We were delighted to see Watlington Hill featured in a recent Guardian blog about UK winter walks. Text reproduced from the Guardian's site below.
Start/finish National Trust car park, Watlington Hill
Distance/time 7 miles/4 hours
Refuel Fox and Hounds, Christmas Common
There’s something particularly magical about ancient routes in winter. Curls of wood smoke, the chatter of a startled blackbird, dew-draped webs – in this weather, I feel like I’m walking in the past. Everywhere you look on this walk are signs of earlier generations who built their lives in this land. Watlington Hill may look untamed but it’s the result of centuries of sheep farming that transformed it from woodland into rare chalk grassland, now home to numerous endangered insects and plants.
Commanding views across the Thames Valley reveal a patchwork field system – a result of 18th- and 19th-century land enclosures, whereby larger fields were divided up and hedged, and common land was privatised. The result? The poorest country dwellers, reliant on the common’s free resources, were forced into towns to look for work. Hedgerows themselves are now in need of protection – they’re important wildlife corridors in intensively farmed landscapes, and a key tool in our race to decarbonise.
Head downhill along the edge of the White Mark – a chalk triangle cut in 1674 to give the illusion of a spire on the parish church when seen from a distance. At the bottom of the hill, turn left on to the ancient Icknield Way. Running from Norfolk to the Dorset coast, this route is one of the oldest in the country – many archaeologists believe its origins are prehistoric. After a mile, turn left to head south towards Dame Alice Farm – look for the unusual chalk stone cottage, then meander along the trackways to Dumble Dore (perhaps an inspiration for JK Rowling?) and on to Greenfield Copse. Here you’ll spot 2,000-year-old iron age earthworks – probably the remains of a homestead or livestock enclosure. There’s even history in the trees – look for coppiced beech trees, which have been cut down and allowed to regrow more than one trunk from the same base (known as a “stool”). It enabled people to get more usable timber from one tree, and it’s an indicator that a woodland is very old.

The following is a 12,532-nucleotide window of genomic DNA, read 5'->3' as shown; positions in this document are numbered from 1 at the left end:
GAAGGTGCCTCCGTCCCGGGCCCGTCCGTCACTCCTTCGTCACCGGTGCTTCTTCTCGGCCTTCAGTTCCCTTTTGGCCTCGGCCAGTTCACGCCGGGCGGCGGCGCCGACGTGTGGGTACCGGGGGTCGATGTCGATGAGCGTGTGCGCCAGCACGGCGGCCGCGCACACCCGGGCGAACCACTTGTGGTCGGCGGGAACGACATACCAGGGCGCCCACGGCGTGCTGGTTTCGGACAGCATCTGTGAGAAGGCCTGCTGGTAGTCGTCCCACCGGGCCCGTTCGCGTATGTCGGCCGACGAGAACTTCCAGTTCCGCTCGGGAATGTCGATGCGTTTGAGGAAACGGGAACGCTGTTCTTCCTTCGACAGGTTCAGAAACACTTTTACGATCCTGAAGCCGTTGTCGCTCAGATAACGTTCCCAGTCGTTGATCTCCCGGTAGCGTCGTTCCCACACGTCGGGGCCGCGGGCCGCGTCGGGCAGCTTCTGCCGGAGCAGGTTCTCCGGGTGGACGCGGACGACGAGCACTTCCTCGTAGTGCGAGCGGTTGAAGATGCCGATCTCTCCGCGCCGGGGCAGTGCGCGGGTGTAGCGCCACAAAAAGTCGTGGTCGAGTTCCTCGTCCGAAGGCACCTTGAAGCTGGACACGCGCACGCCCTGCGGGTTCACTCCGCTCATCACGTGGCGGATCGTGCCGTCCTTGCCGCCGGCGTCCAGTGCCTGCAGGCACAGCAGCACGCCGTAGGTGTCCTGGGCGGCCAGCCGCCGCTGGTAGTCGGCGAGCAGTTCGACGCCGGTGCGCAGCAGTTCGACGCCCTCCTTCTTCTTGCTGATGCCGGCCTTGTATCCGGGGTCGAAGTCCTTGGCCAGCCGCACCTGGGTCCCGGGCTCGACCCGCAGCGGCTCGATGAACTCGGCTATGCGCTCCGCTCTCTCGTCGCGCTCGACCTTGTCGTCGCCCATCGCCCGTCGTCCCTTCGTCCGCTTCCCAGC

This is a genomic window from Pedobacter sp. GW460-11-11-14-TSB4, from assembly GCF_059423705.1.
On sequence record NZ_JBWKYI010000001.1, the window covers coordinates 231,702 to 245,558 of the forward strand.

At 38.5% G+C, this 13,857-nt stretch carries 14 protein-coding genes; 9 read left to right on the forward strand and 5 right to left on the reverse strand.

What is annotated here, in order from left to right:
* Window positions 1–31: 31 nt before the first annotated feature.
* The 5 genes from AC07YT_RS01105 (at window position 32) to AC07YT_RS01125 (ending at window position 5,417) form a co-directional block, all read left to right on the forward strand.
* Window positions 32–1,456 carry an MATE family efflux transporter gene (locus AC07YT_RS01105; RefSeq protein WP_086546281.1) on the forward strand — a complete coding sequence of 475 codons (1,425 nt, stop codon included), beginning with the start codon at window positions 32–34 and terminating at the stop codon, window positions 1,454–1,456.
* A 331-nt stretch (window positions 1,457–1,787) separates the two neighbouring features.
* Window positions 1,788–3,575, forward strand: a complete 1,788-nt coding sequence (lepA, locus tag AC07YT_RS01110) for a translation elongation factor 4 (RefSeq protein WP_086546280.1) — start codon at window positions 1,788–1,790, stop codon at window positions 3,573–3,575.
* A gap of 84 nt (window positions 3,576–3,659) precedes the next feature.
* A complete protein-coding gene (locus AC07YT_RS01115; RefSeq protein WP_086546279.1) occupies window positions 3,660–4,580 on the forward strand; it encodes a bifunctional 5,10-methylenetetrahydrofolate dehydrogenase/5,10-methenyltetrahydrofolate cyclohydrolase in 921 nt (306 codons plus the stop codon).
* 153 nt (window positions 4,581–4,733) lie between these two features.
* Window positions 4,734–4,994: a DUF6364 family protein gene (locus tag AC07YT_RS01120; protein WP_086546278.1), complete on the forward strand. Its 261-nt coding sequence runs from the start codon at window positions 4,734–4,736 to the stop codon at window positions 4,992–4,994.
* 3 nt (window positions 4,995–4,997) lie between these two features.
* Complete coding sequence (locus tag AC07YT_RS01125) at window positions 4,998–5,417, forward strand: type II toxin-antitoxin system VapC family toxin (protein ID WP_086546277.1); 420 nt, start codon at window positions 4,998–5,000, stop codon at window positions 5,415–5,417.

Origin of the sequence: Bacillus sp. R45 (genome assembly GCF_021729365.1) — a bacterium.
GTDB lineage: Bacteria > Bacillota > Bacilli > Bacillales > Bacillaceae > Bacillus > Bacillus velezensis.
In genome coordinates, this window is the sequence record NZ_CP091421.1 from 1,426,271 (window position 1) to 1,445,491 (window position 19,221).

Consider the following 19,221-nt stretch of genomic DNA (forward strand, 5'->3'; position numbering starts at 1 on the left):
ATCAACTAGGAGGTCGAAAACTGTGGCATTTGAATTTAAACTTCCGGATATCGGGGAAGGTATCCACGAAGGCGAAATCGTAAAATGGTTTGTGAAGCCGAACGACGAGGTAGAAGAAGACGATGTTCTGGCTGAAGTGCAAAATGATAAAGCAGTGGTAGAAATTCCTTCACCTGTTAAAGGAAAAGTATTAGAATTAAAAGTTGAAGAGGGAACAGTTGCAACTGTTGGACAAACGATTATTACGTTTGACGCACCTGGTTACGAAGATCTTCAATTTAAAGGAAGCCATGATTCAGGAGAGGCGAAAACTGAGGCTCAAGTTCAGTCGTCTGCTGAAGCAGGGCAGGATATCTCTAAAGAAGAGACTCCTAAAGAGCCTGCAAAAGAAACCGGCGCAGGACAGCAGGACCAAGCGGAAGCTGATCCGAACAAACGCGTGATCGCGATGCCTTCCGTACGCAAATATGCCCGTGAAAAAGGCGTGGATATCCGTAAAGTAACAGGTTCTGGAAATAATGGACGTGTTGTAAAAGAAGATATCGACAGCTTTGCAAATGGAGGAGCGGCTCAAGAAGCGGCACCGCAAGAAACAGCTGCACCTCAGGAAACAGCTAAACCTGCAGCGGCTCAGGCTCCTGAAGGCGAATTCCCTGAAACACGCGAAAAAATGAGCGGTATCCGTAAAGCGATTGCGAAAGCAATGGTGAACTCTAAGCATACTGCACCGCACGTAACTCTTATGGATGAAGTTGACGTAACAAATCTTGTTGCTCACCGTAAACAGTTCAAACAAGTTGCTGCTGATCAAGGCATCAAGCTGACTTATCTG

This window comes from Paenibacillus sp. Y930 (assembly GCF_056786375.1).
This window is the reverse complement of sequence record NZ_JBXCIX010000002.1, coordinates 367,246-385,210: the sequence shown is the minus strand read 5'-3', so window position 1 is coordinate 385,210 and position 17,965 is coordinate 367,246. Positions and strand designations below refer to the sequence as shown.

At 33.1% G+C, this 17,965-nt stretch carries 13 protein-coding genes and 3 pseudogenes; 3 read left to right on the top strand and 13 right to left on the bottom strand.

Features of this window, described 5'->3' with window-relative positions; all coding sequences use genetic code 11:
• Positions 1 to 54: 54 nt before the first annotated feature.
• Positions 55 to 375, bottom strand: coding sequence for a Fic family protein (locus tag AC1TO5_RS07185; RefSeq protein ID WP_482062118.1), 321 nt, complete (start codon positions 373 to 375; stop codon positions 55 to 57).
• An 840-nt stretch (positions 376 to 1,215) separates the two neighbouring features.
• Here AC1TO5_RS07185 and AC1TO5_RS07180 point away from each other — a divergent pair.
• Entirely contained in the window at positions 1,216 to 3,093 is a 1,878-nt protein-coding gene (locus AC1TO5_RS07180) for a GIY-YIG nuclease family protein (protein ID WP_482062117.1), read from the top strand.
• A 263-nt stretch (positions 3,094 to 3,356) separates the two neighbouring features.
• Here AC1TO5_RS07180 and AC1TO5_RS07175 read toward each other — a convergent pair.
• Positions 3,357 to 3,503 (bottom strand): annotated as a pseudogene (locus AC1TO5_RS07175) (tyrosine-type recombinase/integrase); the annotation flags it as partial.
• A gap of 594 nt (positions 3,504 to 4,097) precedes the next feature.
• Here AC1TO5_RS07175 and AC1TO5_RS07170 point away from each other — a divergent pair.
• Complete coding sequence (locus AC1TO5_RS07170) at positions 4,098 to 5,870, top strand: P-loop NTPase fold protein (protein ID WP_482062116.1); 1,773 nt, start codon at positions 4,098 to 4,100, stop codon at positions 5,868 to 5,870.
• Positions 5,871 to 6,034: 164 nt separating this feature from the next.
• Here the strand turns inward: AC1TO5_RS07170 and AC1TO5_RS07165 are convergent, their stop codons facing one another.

From here, loop round via Hollandridge Farm and along the unsurfaced Hollandridge Lane. It’s a Saxon route – more than 1,000 years old – which acted as the spine road for the 12-mile-long “strip parish” of Pyrton. The “strip” takes in land on the valley floor (best suited for settlements, offering shelter and reliable water sources), but also rougher land on the hillside and tops of the chalk escarpment, which was valuable for seasonal grazing, woodland and quarrying.
The footsteps of ancestors will then lead you to the Fox and Hounds at Christmas Common. Mead optional.
Mary-Ann Ochota, TV presenter and author of Hidden Histories: a Spotter’s Guide to the British Landscape
For the full article click here.